We have studied the geodesics of neutral particles near a non-rotating, charged five-dimensional Reissner-Nordström Anti-de Sitter black hole using the effective potential analysis and the dynamical systems analysis. The effective potential analysis is used to determine the location of the horizon and to study radial and circular trajectories. The dynamical systems method is used to determine the stability and the fixed points of the phase trajectories.
Roychoudhury A.,St Xaviers College Autonomous |
Paul S.,St Xaviers College Autonomous |
Basu S.,University of Arkansas
Plant Cell Reports | Year: 2013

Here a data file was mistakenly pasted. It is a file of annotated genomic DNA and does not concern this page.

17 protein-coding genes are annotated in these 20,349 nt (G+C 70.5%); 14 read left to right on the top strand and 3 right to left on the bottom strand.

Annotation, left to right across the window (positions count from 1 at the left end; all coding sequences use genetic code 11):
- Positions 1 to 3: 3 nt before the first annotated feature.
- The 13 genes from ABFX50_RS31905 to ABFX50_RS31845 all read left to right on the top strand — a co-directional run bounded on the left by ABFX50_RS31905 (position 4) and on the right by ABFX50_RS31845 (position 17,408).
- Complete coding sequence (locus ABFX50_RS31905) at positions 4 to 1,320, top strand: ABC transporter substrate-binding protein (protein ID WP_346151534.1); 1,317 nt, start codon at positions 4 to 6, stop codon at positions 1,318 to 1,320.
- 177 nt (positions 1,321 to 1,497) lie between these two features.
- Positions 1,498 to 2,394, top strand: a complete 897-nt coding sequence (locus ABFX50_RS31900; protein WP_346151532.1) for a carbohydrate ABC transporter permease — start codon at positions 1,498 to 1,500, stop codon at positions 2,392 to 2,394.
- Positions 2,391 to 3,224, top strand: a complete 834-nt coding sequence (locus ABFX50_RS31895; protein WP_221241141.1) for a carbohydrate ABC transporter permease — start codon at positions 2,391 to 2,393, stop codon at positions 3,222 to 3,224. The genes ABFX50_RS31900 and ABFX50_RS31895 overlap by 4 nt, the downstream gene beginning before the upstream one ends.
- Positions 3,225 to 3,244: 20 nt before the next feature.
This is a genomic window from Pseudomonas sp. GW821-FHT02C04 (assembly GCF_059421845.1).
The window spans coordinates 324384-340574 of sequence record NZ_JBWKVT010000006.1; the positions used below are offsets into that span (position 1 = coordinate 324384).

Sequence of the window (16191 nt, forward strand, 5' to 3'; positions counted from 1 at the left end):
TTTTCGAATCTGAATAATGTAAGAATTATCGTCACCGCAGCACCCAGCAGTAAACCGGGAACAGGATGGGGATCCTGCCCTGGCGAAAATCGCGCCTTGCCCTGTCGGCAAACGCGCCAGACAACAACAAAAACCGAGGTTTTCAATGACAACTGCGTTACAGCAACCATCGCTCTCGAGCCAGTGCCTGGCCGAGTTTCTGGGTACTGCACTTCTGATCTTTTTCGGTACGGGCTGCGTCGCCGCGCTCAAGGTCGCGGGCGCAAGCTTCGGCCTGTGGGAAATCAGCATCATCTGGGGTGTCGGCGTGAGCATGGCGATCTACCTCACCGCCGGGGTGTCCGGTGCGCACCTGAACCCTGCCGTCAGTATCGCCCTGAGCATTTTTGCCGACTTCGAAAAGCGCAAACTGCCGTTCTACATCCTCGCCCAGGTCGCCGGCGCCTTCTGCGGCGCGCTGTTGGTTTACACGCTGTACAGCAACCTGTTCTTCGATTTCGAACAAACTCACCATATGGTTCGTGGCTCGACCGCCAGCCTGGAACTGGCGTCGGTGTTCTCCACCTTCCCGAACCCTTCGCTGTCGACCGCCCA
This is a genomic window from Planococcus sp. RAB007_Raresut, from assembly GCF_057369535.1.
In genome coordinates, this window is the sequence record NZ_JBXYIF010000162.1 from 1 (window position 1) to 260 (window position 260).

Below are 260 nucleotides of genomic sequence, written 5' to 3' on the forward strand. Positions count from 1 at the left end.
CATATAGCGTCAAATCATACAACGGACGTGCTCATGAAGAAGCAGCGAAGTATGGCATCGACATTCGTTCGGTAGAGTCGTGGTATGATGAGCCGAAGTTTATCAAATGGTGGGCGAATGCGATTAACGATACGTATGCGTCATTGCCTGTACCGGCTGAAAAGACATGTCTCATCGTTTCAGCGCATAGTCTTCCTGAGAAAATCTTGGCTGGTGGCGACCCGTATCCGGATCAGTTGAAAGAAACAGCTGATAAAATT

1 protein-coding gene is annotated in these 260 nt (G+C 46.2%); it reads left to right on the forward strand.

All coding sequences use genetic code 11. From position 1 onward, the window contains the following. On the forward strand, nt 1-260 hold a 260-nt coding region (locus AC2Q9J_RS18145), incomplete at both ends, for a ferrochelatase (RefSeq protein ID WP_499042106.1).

Salinity, drought and low temperature are the common forms of abiotic stress encountered by land plants. To cope with these adverse environmental factors, plants execute several physiological and metabolic responses. Both osmotic stress (elicited by water deficit or high salt) and cold stress increase the endogenous level of the phytohormone abscisic acid (ABA). ABA-dependent stomatal closure to reduce water loss is associated with small signaling molecules like nitric oxide, reactive oxygen species and cytosolic free calcium, and mediated by rapidly altering ion fluxes in guard cells. ABA also triggers the expression of osmotic stress-responsive (OR) genes, which usually contain single/multiple copies of cis-acting sequence called abscisic acid-responsive element (ABRE) in their upstream regions, mostly recognized by the basic leucine zipper-transcription factors (TFs), namely, ABA-responsive element-binding protein/ABA-binding factor. Another conserved sequence called the dehydration-responsive element (DRE)/C-repeat, responding to cold or osmotic stress, but not to ABA, occurs in some OR promoters, to which the DRE-binding protein/C-repeat-binding factor binds. In contrast, there are genes or TFs containing both DRE/CRT and ABRE, which can integrate input stimuli from salinity, drought, cold and ABA signaling pathways, thereby enabling cross-tolerance to multiple stresses. A strong candidate that mediates such cross-talk is calcium, which serves as a common second messenger for abiotic stress conditions and ABA. The present review highlights the involvement of both ABA-dependent and ABA-independent signaling components and their interaction or convergence in activating the stress genes. We restrict our discussion to salinity, drought and cold stress. © 2013 Springer-Verlag Berlin Heidelberg.